Today, as my kids have grown into two five-year-old twin daughters and a thirteen-year-old son, parenting is so much more than doing laundry, cooking healthy meals, and promoting compassion and kindness to all. When pink hat-wearing women took over the streets in Washington, D.C., when four Congresswomen had to take a stance against the ridicule of their colleagues, when the core of our humanity was shaken by a divisive election season, parenting my kids became more than speaking up and out against injustices.
In my home, we bring discussions in and around the dinner table to process it all as a family. But I’ve also become more vocal on my social media, like thousands of other moms have done, particularly in the wake of George Floyd’s murder. Whether we are yelling at our kids in our own home, or reminding them to turn down the television or to clean up after themselves, our voices matter, what we have to say, as moms, matters — not just for our kids, but for the world to hear.
We cannot be silenced and should not have to go about life in fear of being told to be quiet. But this is what is happening in our communities, specifically in our community on social media. As moms, we have a very long to-do list, especially while also battling a pandemic. For me, participating in conversations with my friends on social media is often the only release I get from my day, from the incessant calls for snacks or breaking up yet another argument over who gets to hold the remote or grabbing one of my kids off of my head during a Zoom call with my boss. We have enough to handle, and handling dumbasses on social media should not be something we need to add to our “to-do” list. But it is. With more than 81% of parents on social media who are moms speaking out on their platform of choice, there’s a whole lotta talking going on, and not all of it is kind or welcome — especially when we are told to stick to parenting-related posts and leave our political and social justice commentary out of it.
Social media is an outlet for many of us as we are holed up in our homes with our kids. But it is also a place for us to express our thoughts and opinions. The beauty of social media is that we hold the power to say what we need to in our posts on our page. Did we sign up for Facebook or Instagram to change people? No, at least I didn’t. I signed up for both because I want to stay connected with family and friends. I want them to see my kids grow up even though we live oceans apart. But I have a story to tell and thoughts to share — and I do that on my social media too.
There are many of us on social media not only looking for support but also looking for like-minded people to share those thoughts with. The Pew Research Center found, “75% of whom use social media – turn to social media for parenting-related information and social support.” But if we want to participate in healing the America we love, we must also shut down the rhetoric that speaking up about social justice issues and educating one another on social media — about ways we can all help make America a place we can all safely call home — should be left to news and political websites.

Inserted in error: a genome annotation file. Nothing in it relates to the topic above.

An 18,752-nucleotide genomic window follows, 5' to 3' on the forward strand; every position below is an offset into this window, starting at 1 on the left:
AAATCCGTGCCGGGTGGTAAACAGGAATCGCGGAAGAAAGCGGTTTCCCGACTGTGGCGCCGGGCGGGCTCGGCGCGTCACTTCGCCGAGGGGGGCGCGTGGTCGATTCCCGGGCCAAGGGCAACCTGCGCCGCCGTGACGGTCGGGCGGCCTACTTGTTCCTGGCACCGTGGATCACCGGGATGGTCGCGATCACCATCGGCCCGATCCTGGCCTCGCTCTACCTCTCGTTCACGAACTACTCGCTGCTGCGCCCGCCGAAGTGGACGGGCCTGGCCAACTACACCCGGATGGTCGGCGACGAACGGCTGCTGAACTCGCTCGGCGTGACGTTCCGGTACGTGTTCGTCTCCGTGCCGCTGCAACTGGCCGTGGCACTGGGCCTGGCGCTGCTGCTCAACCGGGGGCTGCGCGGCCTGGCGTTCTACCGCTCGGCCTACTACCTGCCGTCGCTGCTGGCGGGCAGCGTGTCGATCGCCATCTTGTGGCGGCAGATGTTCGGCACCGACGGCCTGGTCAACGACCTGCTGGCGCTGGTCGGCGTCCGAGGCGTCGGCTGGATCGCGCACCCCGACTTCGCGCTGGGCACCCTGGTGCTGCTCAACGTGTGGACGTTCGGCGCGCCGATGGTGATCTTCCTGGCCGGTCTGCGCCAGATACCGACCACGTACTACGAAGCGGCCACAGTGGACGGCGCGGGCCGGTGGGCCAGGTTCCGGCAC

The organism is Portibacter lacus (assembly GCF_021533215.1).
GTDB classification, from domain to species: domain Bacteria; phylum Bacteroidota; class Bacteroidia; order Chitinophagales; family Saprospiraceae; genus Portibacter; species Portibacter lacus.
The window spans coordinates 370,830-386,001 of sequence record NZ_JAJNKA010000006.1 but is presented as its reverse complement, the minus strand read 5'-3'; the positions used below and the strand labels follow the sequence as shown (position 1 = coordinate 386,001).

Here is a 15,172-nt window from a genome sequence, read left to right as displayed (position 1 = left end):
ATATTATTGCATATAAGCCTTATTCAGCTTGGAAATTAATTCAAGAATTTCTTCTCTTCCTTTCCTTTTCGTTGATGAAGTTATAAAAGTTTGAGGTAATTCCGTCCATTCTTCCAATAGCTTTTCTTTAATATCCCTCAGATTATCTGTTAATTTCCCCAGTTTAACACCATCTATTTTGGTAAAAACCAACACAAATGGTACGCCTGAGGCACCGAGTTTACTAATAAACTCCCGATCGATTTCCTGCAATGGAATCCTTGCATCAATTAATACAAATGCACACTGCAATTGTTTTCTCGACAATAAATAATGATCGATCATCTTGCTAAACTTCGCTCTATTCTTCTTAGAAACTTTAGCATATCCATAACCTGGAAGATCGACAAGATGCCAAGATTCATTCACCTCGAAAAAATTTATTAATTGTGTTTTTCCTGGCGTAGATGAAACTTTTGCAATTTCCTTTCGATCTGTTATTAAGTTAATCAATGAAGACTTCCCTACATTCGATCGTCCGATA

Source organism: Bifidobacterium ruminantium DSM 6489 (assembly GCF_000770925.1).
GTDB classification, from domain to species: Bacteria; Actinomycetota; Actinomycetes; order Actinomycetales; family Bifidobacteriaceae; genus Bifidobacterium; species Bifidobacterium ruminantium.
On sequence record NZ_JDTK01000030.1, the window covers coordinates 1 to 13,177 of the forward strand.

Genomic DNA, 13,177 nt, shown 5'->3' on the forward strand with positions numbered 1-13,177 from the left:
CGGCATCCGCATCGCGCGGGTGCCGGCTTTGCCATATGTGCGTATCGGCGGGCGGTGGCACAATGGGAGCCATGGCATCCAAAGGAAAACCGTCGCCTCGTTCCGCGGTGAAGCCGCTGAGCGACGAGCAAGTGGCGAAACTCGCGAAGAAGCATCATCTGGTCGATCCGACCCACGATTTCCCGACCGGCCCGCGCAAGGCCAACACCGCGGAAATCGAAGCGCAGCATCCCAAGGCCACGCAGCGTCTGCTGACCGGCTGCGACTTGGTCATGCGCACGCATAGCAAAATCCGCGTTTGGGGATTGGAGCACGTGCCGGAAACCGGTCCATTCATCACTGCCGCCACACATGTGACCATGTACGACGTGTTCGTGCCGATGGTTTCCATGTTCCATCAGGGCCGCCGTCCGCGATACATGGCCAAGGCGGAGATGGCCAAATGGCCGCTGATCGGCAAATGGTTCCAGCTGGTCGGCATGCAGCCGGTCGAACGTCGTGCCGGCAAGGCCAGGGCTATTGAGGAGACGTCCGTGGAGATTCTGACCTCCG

Some people believe the lane moms should stay in on social media is that of someone who posts cute or funny photos of her kids and asks parenting questions of her friends, instead of supporting the LGBTQ community, or reminding strangers that Black lives matter. But that should not be something parents are bullied for doing. Social media can be a great place to zone out for parents, but it can also be a platform to talk about the topics that impact our families, and that’s not just potty training and developmental milestones.
Since I can remember, I’ve always wanted to be a mom. I wanted to birth a baby into this world, grow a bond from day one of conception and on through adulthood. I wanted to travel the twists and turns of motherhood, the ones we always hear about: the late-night feedings, the sleepless nights, the dirty diapers, the mashing up of bananas and avocados for baby’s first foods, I wanted it all. And then I became a mom, and while most of the beginning was exactly like this, what I feel like I am doing as my kids grow is trying to keep us all afloat in the vastness of our social and political shit show. Because I’ve realized that while parenting topics are important to parents, political topics have to be too. Because parenting is political. The opinions we have, the social justice we fight for, the issues we vote on, shape the world our kids are living in now and the one they will inherit as adults.
As parents, we have an obligation to our kids to not only teach them about the issues with our world but empower them to help change that. Maybe, at least for right now, the best way we can do that is to continue to stand up for marginalized groups, even on social media, even when others try to silence us by telling us to “stick to the parenting topics.”
It is one of the greatest lessons we can teach our kids to speak out against injustices even when people speak out against you.
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